no, not all Japanese are those "sheep" and so on. Some are really willing to listen (if there is a good point) and try to change things. The problem is that the majority does not think that way. Japanese are very patient (or should I say laid back) when it (also) comes to politics. And I am very happy that at least some of the younger generation are willing to challenge the present (political) system.

5 ( +7 / -2 )

Three Right Honourable Members, with the Most Honourable Member in the middle.

Ginza tonight, boys!

5 ( +6 / -1 )

@ChaosWyvern: You are from the more pleasant end of the Japan apologist spectrum, so I'll engage you. How do you explain 60 years of LDP rule, the rampant cronyism, resistance to change, corruption, low position of women and other minorities and staggering structural problems? One can only assume after DECADES of this that the mass of people here are shouganai when it comes to politics and are easily led by the mainstream media and government.

2 ( +3 / -1 )

Victory

Disaster. By 2018 we will have a referendum on amending article 9. That is the time limit remaining on Abe's tenure. He wants to go down in history as the man who amended Japan's "shameful" consitution. Sure, a referendum is required. But the LDP will do whatever it takes to win it. Expect constant coverage for the next 2 years on "why" changes are necessary. Expect little converage of why it shouldn't be changed. Low voter turn out like yesterday will do the rest.

3 ( +4 / -1 )

I fear you are right Christopher Glen. If that sorry state of affairs comes to pass, I shall leave Japan with my teenage son - I wont have him drafted to fight for these elite power structures that I have no say over.

3 ( +3 / -0 )

klausdorthJul. 11, 2016 - 12:02PM JST

Agree ... Japan is MY country, too!

My wife is Japanese, my three daughters are Japanese and I consider (at least for now) Japan as my home!

So why can't I comment on the negative aspects? I mean I can't vote anyways, but at least I want to tell and show others what's going wrong. Maybe there will be a change in the future and I can contribute to this change just a little bit. Am I worried about the country I was born? Yes, I sometimes am.

I thought the same too, Klaudsdorth , A Japanese wife with two beautiful daughters, then the calamity came. I still can't talk about it, but that may be was my destiny . I'm glad for you .

3 ( +3 / -0 )

@dharmadan I'm not an "apologist"; that sounds like someone who constantly defends this country in any situation, and that isn't me. I may have mentioned before that I have received a lot of criticism from nationalists for my views. I take a lot of flak from both the right and left. Rather, I am someone who tries to analyze society from a variety of perspectives as best I can.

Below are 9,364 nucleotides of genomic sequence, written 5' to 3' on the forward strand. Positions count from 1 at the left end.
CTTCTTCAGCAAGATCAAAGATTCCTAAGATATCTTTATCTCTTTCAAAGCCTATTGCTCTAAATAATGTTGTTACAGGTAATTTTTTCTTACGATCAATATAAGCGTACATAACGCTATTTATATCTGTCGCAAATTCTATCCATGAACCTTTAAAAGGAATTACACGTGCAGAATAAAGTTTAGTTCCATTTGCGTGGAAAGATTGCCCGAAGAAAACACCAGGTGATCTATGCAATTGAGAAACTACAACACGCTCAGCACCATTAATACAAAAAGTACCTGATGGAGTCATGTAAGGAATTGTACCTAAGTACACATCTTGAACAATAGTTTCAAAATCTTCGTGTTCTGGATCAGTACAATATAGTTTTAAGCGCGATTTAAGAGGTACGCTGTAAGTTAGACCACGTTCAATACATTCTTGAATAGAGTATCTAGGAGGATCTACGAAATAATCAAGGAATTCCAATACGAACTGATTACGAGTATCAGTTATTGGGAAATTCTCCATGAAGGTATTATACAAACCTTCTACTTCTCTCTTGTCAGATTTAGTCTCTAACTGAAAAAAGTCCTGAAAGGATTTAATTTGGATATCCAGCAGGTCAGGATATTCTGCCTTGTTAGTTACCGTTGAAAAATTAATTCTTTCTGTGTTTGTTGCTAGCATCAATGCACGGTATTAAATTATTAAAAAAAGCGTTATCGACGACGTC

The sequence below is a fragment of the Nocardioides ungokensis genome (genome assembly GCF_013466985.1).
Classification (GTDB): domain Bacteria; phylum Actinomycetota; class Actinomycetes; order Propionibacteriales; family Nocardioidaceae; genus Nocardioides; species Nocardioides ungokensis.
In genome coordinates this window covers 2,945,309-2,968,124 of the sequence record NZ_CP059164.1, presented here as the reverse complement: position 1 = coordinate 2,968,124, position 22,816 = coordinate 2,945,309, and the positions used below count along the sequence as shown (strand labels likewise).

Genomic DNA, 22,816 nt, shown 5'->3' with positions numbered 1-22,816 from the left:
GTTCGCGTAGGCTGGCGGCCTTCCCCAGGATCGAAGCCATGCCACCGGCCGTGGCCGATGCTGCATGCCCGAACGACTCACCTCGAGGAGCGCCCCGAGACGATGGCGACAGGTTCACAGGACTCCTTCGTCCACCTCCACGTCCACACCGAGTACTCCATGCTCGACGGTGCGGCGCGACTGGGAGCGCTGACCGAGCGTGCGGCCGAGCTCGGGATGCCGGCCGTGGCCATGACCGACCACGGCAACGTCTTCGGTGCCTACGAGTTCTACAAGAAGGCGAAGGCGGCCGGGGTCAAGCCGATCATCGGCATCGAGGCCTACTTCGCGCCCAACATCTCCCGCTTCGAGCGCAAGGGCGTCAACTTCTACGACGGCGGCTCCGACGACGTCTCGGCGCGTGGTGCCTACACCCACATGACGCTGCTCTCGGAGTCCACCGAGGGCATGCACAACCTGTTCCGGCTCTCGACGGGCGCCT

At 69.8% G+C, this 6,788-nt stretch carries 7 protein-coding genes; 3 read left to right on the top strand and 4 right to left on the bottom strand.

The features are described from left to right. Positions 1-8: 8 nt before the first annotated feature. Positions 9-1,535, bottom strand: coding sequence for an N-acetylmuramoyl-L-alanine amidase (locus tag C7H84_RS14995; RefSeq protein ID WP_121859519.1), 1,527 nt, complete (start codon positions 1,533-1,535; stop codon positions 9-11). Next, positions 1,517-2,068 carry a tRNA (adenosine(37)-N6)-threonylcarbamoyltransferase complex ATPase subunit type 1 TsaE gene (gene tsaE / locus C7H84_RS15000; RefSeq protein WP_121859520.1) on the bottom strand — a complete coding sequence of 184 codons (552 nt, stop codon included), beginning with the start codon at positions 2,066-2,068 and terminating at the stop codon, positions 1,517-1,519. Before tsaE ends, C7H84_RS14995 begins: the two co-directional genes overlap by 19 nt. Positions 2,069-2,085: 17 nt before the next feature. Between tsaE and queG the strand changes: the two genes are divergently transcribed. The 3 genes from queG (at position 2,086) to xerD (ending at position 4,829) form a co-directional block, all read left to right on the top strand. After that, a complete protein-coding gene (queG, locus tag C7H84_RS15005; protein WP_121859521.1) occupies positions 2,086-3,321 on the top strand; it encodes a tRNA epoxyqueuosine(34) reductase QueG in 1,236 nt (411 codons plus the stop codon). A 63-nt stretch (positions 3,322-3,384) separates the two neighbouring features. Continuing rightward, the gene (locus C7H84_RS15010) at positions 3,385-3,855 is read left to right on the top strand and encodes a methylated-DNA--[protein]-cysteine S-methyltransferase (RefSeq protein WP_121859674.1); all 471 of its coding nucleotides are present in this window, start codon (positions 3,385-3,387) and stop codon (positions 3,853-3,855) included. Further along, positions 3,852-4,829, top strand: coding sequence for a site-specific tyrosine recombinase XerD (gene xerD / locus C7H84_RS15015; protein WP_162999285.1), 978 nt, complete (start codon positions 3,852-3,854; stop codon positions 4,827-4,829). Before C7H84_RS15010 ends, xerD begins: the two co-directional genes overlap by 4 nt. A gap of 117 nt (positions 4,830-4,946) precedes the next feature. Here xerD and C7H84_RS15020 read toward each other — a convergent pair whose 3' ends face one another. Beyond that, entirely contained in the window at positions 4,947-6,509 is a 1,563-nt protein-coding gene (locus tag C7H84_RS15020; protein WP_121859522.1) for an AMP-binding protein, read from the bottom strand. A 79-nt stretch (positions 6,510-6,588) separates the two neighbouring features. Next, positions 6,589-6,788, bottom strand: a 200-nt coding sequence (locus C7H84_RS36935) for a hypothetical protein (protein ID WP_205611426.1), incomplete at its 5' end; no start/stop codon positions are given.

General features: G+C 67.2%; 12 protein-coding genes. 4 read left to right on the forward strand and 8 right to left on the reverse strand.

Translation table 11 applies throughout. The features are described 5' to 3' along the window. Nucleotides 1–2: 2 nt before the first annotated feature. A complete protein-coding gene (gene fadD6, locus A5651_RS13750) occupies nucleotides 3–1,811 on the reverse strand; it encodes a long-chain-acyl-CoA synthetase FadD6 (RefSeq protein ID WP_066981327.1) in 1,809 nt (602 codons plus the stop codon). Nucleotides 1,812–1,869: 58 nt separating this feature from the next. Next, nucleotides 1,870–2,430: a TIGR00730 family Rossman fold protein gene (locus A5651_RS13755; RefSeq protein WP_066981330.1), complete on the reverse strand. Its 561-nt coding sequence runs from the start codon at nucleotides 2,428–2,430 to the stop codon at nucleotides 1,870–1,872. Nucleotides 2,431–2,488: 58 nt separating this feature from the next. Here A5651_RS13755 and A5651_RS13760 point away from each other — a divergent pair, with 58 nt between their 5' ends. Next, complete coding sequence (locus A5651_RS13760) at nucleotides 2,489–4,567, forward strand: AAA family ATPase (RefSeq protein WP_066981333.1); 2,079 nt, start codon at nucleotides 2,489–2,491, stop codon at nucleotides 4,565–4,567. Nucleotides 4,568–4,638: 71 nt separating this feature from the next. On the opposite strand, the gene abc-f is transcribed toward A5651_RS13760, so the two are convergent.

How do you explain 60 years of LDP rule, the rampant cronyism, resistance to change, corruption, low position of women and other minorities and staggering structural problems? One can only assume after DECADES of this that the mass of people here are shouganai when it comes to politics and are easily led by the mainstream media and government.

Political science is not my field, so please forgive my rather amateur approach. I was not criticizing the view that there are major structural problems in Japanese politics -- I agree there are -- but criticizing the idea that the problems in Japan are due to Japanese culture and us Japanese ourselves being fundamentally flawed or primitive, etc. As I see it, I think the answer is more straight-forward. I think the LDP has benefited historically from having a consistent economic position and excellent organizational skills. The opposition has also been divided and unable to offer a compelling counter-narrative, if you will, in response. This means that most voters will go with the "devil they know," especially when they are thinking about their local political representatives, rather than risk supporting a confused and weak opposition party. People are not voting for the LDP because they love the party or agree with all its policies, but because they feel it is simply the only viable option. Corruption is seen as the price we pay for making such a choice.

Again, to be clear, I am not an LDP supporter, and I am not happy with the system as it stands. But stacks of stereotypes about us does nothing to help understand or alleviate the problems.

1 ( +2 / -1 )

How do you explain 60 years of LDP rule

I think LDP rule comes down to this. First, as an entirety, it represents a set of views Japanese can live with if not love. 2nd, after it has been incumbent for awhile, it has accumulated enough institutional strength, experience and connections it is the only party that can get things done at all. Sure, occasionally say the DPJ gets the seat for awhile, but then it turns out they don't really know how to move the bureaucrats, or the realist boundaries they have to work with, so they end up like Hatoyama. The Japanese recognize this unfortunate reality so the short term best move for them is to keep the other parties just viable enough that they might still be slight threats to the throne of power, keep LDP on its crown, use massed protests to curb the worst excesses, and eat the res.

-4 ( +0 / -4 )

The mighty Abe prevails again... after calling an election when the timing was in his favor, when there was no viable oppostion and in a country where 54% turn out to vote, and in a country where a leader who whimpers about his bowel movements as an excuse for his resignation from his first time as Prime Minister, is not completely laughed out of politics all together....Well done Sir! You truly put the chicken in the hawk!

3 ( +3 / -0 )

Touchdown is near. Japanese capitalism started its descent in the 1990's, and is about to land in Narita airport soon. Shinzo Abe's militaristic bragging and nostalgia to the glorious militaristic past will not help. The faulty Abenomics will not help either. The notion of socialism seems to belong to a remote planet right now, but the socialist revolution in Japan is inevitable. One of its sources of inspiration will be the nearby Korean socialism. This will happen in a manner similar to the arrival of Buddhism from Korea in the 6th century: Buddhism came, and swept the entire country.

3 ( +3 / -0 )

The title should be "Victory".

0 ( +0 / -0 )

@Aly Rustom,

No. I shouldn't. I don't live there. I live here. My wife is Japanese. My son is Japanese. Not minding what goes on in Japan is being an irresponsible parent. This is our children's country.

Great reply to a comment meant to dull the effect of good arguments. Keep on posting.

1 ( +1 / -0 )

whatever it takes, please preserve J culture.

0 ( +0 / -0 )